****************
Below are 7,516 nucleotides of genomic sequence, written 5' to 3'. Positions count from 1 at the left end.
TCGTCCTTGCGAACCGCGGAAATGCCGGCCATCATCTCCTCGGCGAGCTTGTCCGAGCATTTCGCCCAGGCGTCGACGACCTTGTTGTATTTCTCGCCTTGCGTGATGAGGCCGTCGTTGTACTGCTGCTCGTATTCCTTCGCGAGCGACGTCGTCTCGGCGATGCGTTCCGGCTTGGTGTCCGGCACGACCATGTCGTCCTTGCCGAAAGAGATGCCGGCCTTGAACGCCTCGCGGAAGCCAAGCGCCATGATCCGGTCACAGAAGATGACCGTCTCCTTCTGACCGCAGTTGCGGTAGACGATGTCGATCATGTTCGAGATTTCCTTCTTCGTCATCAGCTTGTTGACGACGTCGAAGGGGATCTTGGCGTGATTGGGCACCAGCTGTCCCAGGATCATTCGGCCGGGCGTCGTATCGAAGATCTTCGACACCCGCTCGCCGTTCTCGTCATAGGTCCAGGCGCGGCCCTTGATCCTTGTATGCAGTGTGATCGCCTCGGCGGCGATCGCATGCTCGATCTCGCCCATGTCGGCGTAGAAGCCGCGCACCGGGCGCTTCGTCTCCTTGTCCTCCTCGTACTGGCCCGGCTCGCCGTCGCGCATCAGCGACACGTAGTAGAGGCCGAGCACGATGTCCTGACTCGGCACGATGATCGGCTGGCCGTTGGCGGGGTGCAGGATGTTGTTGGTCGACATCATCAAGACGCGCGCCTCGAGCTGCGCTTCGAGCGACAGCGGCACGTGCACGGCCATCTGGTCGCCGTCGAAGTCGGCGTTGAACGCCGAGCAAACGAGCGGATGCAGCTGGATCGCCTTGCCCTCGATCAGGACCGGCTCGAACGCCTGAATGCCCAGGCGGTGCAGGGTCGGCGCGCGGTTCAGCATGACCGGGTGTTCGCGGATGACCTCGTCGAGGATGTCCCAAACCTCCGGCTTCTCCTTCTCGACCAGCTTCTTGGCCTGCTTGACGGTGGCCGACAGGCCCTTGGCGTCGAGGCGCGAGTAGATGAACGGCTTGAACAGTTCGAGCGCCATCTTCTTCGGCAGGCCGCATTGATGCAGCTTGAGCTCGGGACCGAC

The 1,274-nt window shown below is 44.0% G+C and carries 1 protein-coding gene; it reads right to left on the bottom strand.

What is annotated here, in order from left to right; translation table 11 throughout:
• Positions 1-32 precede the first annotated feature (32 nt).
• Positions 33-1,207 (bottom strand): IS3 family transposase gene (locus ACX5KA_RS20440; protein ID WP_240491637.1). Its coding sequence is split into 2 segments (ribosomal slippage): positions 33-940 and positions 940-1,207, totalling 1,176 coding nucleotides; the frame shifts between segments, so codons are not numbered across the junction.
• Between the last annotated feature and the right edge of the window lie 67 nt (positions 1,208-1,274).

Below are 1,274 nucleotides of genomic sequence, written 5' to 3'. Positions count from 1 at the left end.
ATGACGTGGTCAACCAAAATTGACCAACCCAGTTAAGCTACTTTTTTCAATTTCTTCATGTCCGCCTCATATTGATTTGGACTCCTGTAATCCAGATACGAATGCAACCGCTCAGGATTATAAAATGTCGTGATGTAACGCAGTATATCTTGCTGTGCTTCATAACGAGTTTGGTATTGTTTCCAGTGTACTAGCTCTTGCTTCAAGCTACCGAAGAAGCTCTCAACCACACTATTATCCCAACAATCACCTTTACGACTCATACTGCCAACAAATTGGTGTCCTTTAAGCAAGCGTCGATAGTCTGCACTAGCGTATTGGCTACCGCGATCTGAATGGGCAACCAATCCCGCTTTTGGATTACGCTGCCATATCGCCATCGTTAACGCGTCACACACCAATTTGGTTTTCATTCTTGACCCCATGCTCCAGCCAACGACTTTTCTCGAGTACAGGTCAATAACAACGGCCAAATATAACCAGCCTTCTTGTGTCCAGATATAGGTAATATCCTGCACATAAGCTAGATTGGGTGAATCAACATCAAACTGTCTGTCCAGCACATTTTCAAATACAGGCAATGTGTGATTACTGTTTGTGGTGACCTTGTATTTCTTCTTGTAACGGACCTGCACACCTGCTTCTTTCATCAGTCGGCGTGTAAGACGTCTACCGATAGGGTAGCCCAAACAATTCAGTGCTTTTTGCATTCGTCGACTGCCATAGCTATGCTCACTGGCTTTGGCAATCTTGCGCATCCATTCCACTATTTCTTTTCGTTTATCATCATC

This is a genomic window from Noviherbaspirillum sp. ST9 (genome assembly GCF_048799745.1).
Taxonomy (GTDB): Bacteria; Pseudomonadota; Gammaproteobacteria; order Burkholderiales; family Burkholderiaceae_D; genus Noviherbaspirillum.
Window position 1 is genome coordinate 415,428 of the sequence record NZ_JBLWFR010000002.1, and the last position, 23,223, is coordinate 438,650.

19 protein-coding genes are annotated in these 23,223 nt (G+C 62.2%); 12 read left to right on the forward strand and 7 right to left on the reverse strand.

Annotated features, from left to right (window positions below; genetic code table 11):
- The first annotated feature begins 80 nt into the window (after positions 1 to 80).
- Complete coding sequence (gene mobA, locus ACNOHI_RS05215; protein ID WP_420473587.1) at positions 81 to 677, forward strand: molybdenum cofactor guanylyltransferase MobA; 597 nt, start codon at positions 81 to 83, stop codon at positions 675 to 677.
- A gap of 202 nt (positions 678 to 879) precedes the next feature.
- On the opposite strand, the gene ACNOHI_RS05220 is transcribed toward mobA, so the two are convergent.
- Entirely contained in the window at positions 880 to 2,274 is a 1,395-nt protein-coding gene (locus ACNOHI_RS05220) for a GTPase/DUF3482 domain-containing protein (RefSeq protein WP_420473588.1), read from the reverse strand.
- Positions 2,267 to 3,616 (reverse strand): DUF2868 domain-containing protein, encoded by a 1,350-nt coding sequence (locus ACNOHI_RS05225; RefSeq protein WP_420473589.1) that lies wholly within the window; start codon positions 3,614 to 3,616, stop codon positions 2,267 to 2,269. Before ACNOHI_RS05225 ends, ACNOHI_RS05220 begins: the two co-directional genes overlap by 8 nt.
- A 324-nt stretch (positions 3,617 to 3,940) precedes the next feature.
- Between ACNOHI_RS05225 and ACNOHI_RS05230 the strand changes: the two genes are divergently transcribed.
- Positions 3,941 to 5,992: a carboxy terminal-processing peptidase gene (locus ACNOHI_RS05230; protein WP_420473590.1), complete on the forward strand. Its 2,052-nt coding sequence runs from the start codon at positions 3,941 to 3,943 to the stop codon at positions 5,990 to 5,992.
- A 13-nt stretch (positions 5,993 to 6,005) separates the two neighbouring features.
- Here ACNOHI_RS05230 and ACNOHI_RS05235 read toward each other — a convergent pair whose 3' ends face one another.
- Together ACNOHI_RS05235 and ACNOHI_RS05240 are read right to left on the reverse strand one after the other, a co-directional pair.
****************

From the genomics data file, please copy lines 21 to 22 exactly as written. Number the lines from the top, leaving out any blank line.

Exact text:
- A 324-nt stretch (positions 3,617 to 3,940) precedes the next feature.
- Between ACNOHI_RS05225 and ACNOHI_RS05230 the strand changes: the two genes are divergently transcribed.